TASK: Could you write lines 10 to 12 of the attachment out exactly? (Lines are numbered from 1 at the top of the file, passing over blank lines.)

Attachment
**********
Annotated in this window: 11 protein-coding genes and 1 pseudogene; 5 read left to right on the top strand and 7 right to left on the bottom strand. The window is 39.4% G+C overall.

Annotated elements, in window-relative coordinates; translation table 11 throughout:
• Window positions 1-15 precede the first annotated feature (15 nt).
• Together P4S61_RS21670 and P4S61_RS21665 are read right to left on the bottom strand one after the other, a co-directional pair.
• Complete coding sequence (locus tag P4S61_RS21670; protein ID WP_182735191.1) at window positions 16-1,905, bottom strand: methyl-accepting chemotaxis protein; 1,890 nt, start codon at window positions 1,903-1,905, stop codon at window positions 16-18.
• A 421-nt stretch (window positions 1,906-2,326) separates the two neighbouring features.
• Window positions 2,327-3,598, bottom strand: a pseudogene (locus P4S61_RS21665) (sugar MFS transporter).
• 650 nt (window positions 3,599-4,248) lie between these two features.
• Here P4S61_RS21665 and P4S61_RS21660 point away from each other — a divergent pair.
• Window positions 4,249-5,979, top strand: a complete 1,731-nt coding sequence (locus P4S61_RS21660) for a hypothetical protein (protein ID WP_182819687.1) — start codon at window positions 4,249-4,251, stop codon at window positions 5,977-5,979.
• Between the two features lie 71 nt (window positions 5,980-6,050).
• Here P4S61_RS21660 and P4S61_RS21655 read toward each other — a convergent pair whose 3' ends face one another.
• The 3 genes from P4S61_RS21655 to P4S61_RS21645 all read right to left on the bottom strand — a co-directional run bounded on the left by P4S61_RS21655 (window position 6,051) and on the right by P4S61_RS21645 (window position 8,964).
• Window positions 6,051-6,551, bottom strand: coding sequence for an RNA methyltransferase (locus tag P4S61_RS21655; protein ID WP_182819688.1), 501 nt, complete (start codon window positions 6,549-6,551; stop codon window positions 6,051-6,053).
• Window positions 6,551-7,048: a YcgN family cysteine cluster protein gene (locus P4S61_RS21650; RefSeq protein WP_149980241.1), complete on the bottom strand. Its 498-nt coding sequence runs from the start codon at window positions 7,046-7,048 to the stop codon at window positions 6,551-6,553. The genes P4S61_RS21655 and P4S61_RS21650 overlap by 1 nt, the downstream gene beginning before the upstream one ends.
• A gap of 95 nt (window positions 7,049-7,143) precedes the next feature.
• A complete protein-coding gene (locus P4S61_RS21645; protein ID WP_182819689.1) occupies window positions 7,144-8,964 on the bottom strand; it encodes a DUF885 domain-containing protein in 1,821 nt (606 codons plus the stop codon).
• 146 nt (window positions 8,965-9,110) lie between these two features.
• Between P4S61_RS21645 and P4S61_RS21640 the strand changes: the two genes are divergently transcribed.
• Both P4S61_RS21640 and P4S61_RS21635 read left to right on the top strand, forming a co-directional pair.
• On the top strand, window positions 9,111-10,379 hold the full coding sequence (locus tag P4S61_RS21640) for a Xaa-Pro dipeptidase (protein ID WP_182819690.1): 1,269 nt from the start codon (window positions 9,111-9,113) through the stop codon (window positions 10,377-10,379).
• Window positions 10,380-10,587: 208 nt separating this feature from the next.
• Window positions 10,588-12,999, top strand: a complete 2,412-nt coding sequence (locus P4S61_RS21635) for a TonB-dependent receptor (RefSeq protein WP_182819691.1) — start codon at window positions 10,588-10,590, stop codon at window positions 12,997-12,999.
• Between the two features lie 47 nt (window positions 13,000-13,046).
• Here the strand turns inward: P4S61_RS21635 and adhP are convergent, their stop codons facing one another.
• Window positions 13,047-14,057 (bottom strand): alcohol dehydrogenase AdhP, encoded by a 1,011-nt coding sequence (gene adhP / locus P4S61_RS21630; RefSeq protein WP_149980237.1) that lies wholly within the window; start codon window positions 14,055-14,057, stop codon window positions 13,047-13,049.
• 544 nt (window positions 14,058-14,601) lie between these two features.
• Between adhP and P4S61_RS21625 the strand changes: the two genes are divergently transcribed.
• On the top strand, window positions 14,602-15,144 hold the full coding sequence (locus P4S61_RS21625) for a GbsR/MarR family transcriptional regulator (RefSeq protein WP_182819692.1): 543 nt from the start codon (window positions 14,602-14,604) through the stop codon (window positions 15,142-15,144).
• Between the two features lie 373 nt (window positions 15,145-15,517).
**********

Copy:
• Window positions 4,249-5,979, top strand: a complete 1,731-nt coding sequence (locus P4S61_RS21660) for a hypothetical protein (protein ID WP_182819687.1) — start codon at window positions 4,249-4,251, stop codon at window positions 5,977-5,979.
• Between the two features lie 71 nt (window positions 5,980-6,050).
• Here P4S61_RS21660 and P4S61_RS21655 read toward each other — a convergent pair whose 3' ends face one another.